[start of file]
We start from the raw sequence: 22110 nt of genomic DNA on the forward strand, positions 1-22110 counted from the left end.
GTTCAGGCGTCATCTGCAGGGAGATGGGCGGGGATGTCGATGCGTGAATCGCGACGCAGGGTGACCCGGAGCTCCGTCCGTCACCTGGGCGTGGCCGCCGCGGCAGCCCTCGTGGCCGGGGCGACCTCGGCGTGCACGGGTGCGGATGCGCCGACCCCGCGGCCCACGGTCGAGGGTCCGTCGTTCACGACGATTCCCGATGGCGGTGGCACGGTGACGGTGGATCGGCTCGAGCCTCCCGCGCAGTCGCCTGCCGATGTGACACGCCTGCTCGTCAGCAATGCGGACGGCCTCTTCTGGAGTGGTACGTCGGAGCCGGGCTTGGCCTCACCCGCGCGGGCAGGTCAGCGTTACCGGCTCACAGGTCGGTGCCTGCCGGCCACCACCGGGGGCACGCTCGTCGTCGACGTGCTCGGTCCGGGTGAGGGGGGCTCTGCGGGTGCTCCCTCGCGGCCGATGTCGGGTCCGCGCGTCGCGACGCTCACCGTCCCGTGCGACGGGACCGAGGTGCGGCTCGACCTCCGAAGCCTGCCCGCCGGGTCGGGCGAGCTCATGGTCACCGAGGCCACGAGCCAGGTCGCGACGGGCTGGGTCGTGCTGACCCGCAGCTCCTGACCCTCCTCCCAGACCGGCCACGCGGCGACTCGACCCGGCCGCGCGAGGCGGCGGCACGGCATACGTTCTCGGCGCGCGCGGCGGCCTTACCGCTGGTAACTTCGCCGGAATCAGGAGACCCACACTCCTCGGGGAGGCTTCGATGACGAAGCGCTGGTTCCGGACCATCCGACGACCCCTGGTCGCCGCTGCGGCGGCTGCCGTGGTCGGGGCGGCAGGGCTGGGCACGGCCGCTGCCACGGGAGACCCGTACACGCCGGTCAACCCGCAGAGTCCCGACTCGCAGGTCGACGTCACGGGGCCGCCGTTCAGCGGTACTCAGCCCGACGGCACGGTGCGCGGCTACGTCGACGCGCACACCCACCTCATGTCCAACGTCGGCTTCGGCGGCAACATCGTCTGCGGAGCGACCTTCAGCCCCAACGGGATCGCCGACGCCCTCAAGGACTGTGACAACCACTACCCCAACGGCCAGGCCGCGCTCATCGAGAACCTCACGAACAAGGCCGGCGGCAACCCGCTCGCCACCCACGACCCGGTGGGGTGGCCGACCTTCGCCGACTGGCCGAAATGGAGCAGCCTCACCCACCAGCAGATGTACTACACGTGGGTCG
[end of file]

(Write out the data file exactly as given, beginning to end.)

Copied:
We start from the raw sequence: 22110 nt of genomic DNA on the forward strand, positions 1-22110 counted from the left end.
GTTCAGGCGTCATCTGCAGGGAGATGGGCGGGGATGTCGATGCGTGAATCGCGACGCAGGGTGACCCGGAGCTCCGTCCGTCACCTGGGCGTGGCCGCCGCGGCAGCCCTCGTGGCCGGGGCGACCTCGGCGTGCACGGGTGCGGATGCGCCGACCCCGCGGCCCACGGTCGAGGGTCCGTCGTTCACGACGATTCCCGATGGCGGTGGCACGGTGACGGTGGATCGGCTCGAGCCTCCCGCGCAGTCGCCTGCCGATGTGACACGCCTGCTCGTCAGCAATGCGGACGGCCTCTTCTGGAGTGGTACGTCGGAGCCGGGCTTGGCCTCACCCGCGCGGGCAGGTCAGCGTTACCGGCTCACAGGTCGGTGCCTGCCGGCCACCACCGGGGGCACGCTCGTCGTCGACGTGCTCGGTCCGGGTGAGGGGGGCTCTGCGGGTGCTCCCTCGCGGCCGATGTCGGGTCCGCGCGTCGCGACGCTCACCGTCCCGTGCGACGGGACCGAGGTGCGGCTCGACCTCCGAAGCCTGCCCGCCGGGTCGGGCGAGCTCATGGTCACCGAGGCCACGAGCCAGGTCGCGACGGGCTGGGTCGTGCTGACCCGCAGCTCCTGACCCTCCTCCCAGACCGGCCACGCGGCGACTCGACCCGGCCGCGCGAGGCGGCGGCACGGCATACGTTCTCGGCGCGCGCGGCGGCCTTACCGCTGGTAACTTCGCCGGAATCAGGAGACCCACACTCCTCGGGGAGGCTTCGATGACGAAGCGCTGGTTCCGGACCATCCGACGACCCCTGGTCGCCGCTGCGGCGGCTGCCGTGGTCGGGGCGGCAGGGCTGGGCACGGCCGCTGCCACGGGAGACCCGTACACGCCGGTCAACCCGCAGAGTCCCGACTCGCAGGTCGACGTCACGGGGCCGCCGTTCAGCGGTACTCAGCCCGACGGCACGGTGCGCGGCTACGTCGACGCGCACACCCACCTCATGTCCAACGTCGGCTTCGGCGGCAACATCGTCTGCGGAGCGACCTTCAGCCCCAACGGGATCGCCGACGCCCTCAAGGACTGTGACAACCACTACCCCAACGGCCAGGCCGCGCTCATCGAGAACCTCACGAACAAGGCCGGCGGCAACCCGCTCGCCACCCACGACCCGGTGGGGTGGCCGACCTTCGCCGACTGGCCGAAATGGAGCAGCCTCACCCACCAGCAGATGTACTACACGTGGGTCG